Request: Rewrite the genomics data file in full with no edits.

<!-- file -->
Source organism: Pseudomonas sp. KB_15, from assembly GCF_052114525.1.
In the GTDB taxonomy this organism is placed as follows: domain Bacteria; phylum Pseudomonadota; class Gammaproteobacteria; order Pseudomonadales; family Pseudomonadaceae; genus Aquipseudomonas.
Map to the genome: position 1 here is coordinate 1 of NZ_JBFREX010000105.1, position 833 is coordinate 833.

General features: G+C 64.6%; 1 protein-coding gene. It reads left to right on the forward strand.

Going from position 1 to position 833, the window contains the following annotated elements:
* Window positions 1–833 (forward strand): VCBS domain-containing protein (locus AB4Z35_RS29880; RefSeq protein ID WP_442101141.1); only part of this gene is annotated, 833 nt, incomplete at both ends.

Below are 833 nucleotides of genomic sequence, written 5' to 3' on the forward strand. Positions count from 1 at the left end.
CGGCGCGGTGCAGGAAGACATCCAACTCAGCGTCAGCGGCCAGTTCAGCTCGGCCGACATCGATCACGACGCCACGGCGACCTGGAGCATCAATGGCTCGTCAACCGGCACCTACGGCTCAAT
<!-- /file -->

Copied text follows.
Source organism: Pseudomonas sp. KB_15, from assembly GCF_052114525.1.
In the GTDB taxonomy this organism is placed as follows: domain Bacteria; phylum Pseudomonadota; class Gammaproteobacteria; order Pseudomonadales; family Pseudomonadaceae; genus Aquipseudomonas.
Map to the genome: position 1 here is coordinate 1 of NZ_JBFREX010000105.1, position 833 is coordinate 833.

General features: G+C 64.6%; 1 protein-coding gene. It reads left to right on the forward strand.

Going from position 1 to position 833, the window contains the following annotated elements:
* Window positions 1–833 (forward strand): VCBS domain-containing protein (locus AB4Z35_RS29880; RefSeq protein ID WP_442101141.1); only part of this gene is annotated, 833 nt, incomplete at both ends.

Below are 833 nucleotides of genomic sequence, written 5' to 3' on the forward strand. Positions count from 1 at the left end.
CGGCGCGGTGCAGGAAGACATCCAACTCAGCGTCAGCGGCCAGTTCAGCTCGGCCGACATCGATCACGACGCCACGGCGACCTGGAGCATCAATGGCTCGTCAACCGGCACCTACGGCTCAAT